More troubles for epiphenomenalism

Philosophia 37 (1):109-112 (2009)
Abstract
I have argued that to say qualia are epiphenomenal is to say a world without qualia would be physically identical to a world with qualia. Dan Cavedon-Taylor has offered an alternative interpretation of the commitments of qualia epiphenomenalism according to which qualia cause beliefs and those beliefs can and do cause changes to the physical world. I argue that neither of these options works for the qualia epiphenomenalist and thus that theory faces far more serious difficulties than has previously been recognized.
Keywords Qualia  Epiphenomenalism  Causation  Frank Jackson
Categories (categorize this paper)
Options
 Save to my reading list
Follow the author(s)
My bibliography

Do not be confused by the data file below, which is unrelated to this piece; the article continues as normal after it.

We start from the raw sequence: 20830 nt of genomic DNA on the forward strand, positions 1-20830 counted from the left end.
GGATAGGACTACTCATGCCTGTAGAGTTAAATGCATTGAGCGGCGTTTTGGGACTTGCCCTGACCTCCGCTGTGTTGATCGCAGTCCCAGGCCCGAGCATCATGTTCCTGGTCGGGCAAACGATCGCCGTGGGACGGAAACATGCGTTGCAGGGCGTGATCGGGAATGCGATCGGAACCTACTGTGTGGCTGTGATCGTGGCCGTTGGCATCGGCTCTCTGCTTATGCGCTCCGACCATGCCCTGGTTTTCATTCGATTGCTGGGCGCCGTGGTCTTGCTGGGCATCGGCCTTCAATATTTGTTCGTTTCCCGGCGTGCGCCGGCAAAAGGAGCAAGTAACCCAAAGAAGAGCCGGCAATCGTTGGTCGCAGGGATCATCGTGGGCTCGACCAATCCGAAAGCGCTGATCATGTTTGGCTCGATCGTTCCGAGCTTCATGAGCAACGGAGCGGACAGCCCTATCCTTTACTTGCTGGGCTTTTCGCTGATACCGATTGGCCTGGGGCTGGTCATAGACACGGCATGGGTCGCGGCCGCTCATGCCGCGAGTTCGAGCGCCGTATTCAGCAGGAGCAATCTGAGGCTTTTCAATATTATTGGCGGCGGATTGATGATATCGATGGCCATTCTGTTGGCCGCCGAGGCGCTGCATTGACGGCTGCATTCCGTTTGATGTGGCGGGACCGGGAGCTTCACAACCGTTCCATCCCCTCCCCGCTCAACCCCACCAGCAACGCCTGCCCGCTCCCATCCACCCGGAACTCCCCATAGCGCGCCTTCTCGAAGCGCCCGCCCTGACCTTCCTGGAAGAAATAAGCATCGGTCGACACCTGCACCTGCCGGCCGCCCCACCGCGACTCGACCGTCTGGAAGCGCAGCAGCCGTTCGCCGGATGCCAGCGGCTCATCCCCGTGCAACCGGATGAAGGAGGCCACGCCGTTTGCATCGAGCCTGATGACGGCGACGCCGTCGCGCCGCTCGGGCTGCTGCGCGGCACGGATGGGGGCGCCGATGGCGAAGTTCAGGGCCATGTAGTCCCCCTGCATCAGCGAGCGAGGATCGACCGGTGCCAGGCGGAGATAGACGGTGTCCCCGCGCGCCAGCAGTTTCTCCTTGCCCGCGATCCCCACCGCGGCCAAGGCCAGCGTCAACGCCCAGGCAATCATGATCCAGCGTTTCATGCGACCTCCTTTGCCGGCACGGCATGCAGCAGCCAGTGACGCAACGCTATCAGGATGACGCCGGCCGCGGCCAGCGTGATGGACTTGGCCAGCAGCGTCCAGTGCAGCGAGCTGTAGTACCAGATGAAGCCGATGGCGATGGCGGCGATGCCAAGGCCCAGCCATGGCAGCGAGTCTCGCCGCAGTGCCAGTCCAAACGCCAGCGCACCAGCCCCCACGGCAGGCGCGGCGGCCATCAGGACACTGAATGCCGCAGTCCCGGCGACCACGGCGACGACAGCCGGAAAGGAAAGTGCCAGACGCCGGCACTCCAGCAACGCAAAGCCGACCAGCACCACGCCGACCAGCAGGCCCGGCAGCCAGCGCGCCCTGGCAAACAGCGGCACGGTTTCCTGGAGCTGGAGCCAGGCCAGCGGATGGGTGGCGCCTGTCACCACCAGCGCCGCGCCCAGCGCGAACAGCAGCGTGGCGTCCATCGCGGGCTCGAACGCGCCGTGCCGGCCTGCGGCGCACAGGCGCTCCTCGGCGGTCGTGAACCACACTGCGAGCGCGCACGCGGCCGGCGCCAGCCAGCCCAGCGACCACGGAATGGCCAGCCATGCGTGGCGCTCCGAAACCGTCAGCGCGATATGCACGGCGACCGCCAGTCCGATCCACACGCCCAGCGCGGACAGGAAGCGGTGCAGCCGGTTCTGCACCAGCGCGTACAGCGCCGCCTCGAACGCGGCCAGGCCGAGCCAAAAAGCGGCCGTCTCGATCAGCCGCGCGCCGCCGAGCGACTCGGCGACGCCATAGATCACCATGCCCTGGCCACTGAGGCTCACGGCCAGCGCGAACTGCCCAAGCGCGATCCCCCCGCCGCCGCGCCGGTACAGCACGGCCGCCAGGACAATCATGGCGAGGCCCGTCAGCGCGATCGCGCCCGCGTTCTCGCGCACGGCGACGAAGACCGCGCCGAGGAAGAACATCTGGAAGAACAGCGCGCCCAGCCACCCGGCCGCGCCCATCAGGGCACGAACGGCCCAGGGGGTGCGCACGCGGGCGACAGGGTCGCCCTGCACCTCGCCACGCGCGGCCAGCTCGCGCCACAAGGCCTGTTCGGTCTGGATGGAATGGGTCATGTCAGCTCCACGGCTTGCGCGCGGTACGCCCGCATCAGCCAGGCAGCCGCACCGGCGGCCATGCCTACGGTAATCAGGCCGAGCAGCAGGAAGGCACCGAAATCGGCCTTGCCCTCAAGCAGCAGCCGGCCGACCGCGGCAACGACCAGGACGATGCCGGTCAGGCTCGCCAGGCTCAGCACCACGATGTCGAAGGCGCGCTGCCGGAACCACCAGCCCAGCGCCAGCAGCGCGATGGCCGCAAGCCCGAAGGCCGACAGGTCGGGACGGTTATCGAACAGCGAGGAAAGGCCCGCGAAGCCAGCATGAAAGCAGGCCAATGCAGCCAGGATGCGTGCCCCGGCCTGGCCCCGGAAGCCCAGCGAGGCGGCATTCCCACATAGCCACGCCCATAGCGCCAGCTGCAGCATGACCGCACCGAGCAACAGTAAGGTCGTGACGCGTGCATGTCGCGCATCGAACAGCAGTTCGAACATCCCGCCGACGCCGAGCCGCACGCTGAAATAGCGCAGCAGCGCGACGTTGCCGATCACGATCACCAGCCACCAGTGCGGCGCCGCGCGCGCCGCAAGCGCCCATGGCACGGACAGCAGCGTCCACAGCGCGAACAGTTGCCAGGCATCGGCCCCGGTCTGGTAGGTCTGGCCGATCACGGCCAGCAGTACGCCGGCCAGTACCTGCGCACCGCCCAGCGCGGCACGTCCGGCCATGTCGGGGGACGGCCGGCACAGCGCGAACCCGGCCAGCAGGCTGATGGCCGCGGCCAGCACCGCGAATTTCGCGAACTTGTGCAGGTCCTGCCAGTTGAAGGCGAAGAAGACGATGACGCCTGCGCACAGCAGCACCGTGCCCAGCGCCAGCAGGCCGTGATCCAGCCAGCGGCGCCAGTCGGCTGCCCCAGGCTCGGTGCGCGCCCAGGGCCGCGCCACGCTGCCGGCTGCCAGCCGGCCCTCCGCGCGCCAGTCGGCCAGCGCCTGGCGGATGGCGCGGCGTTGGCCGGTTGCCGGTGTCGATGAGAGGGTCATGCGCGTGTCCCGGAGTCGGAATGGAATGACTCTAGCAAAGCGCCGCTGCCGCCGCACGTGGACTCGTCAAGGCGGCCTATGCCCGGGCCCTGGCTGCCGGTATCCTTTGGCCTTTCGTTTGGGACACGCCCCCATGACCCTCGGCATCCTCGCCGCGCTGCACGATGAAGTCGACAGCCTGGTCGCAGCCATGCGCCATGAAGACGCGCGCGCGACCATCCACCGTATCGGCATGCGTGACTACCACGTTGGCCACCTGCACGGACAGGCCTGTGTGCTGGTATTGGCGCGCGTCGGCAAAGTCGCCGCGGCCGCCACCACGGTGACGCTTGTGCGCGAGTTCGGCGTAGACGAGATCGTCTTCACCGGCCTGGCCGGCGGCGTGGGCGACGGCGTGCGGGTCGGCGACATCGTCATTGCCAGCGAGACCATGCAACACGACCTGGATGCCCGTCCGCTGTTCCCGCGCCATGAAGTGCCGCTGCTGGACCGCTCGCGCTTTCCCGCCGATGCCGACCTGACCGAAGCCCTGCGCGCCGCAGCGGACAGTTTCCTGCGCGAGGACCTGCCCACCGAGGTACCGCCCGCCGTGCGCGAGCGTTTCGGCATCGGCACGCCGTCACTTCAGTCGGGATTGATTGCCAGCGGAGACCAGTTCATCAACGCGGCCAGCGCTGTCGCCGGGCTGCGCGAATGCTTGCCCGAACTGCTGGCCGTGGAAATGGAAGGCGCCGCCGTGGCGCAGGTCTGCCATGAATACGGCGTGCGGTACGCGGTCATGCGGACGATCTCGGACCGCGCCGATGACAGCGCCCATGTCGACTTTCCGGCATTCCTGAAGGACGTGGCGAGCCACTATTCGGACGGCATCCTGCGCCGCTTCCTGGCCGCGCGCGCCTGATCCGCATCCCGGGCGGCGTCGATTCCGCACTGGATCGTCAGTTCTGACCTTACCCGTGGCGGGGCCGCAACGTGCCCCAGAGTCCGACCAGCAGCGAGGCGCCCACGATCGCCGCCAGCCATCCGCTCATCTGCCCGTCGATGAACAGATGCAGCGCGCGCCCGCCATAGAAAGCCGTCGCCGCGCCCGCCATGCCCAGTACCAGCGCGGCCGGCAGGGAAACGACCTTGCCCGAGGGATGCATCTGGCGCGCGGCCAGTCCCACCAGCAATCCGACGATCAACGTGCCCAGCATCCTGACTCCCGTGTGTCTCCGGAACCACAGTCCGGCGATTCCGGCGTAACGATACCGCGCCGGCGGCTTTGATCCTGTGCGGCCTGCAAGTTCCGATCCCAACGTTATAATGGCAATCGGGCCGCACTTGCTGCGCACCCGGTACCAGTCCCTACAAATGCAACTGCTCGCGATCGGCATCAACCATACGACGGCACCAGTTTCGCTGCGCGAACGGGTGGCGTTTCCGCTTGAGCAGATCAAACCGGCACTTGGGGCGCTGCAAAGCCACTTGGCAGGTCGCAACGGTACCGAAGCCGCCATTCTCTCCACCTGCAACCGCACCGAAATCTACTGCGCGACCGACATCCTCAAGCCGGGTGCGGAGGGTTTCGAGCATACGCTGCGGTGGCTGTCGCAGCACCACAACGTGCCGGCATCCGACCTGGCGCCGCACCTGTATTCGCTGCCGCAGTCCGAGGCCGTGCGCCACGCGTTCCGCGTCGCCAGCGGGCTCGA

Export citation
Find it on Scholar
Edit this record
Mark as duplicate
Revision history Request removal from index
 
Download options
PhilPapers Archive


Upload a copy of this paper     Check publisher's policy on self-archival     Papers currently archived: 9,360
External links
  • Through your library Configure
    References found in this work BETA
    Frank Jackson (1982). Epiphenomenal Qualia. Philosophical Quarterly 32 (April):127-136.
    Frank Jackson (1986). What Mary Didn't Know. Journal of Philosophy 83 (May):291-5.
    Citations of this work BETA

    No citations found.

    Similar books and articles
    Analytics

    Monthly downloads

    Added to index

    2009-01-28

    Total downloads

    45 ( #31,122 of 1,089,047 )

    Recent downloads (6 months)

    1 ( #69,722 of 1,089,047 )

    How can I increase my downloads?

    My notes
    Sign in to use this feature


    Discussion
    Start a new thread
    Order:
    There  are no threads in this forum
    Nothing in this forum yet.